Thursday, 30 of June of 2016


There’s a TuftsUniversity account on GitHub.  Hopefully, it will become broadly used throughout Tufts so we can more easily collaborate and share code.  If you want access to TuftsUniversity repositories, just email Steve.  This article reviews some of the basics of working with git and GitHub.

Often, you have an existing code base and you need to get it into GitHub.  Here’s how to do it from the command line.  “cd” to the top of your source tree on your local drive.  Then, create a local git repository:

> git init

Create a file named .gitignore to specify what files should be ignored and not put under version control (config files with passwords, .dlls, .class/jar files, a tmp directory, etc.)

> emacs .gitignore

Tell git you want the files and directories in your current directory to be under version control

> git add .

To see the list of files that are under version control, use

> git status

If you need to remove any files from version control, use

> git rm –cached filename

and consider updating your .gitignore file

Commit (i.e. check in) your files to your local git repository:

> git commit -m ‘initial commit’

Use a browser to create a new repository on GitHub.  This repository should be empty, without a README file.  In this example, the GitHub repository is named SteveTest.

Connect your local git repository to the GitHub git repository you just created:

git remote add origin

Push your local repository changes up to GitHub

> git push origin master

Your code is now on GitHub, but there’s a problem.  For each project, you must decide what kind of collaborative development model it will follow.  The above example sets the repositories for collaboration using a Shared Repository Model (basically, as if you were using Subversion).  If the project has very few developers or if the project must be private and you don’t want to use many private repositories, the shared repository model works.  Every developer has a local git repository that points to the single GitHub repository that is the project’s master repository.  GitHub also supports the more flexible Fork and Pull Model of collaboration.  In this model, GitHub holds the “master” project repository as well as a fork of it for each developer.  Each developer’s local git repository points to their personal fork on GitHub.  Developers commit their changes to their local repository, push them to their personal fork on GitHub and then generate a pull request from their personal fork to the project’s GitHub master repository.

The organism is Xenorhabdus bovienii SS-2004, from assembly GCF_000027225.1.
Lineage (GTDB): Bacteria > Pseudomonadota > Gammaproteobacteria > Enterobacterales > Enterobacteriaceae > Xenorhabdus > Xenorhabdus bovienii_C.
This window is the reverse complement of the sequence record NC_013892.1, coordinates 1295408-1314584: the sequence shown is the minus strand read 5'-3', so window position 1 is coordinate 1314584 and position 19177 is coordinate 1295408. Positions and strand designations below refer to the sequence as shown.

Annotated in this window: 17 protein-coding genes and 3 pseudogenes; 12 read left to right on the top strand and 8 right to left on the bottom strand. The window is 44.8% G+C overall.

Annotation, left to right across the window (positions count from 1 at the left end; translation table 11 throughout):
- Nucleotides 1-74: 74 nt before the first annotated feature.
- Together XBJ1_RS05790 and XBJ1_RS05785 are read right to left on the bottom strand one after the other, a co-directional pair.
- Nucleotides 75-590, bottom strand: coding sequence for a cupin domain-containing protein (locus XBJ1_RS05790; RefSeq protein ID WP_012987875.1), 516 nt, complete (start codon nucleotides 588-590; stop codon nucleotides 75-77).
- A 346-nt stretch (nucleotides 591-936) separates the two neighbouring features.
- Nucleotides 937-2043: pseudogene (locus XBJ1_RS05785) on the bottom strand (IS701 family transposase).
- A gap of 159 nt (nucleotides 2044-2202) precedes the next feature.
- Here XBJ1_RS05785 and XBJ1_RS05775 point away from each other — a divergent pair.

Other Tips

When pushing to GitHub, you will be prompted for your GitHub username and password (which are not your LDAP credentials).

Before doing a commit you have to let git know which files have changed and been created.  This is done via

> git add .

Or, you can use

> git commit -a

which first does a “git add .” and then does a “git commit”

git config –global core.editor “emacs”

If a password makes it to GitHub read

Git Reference: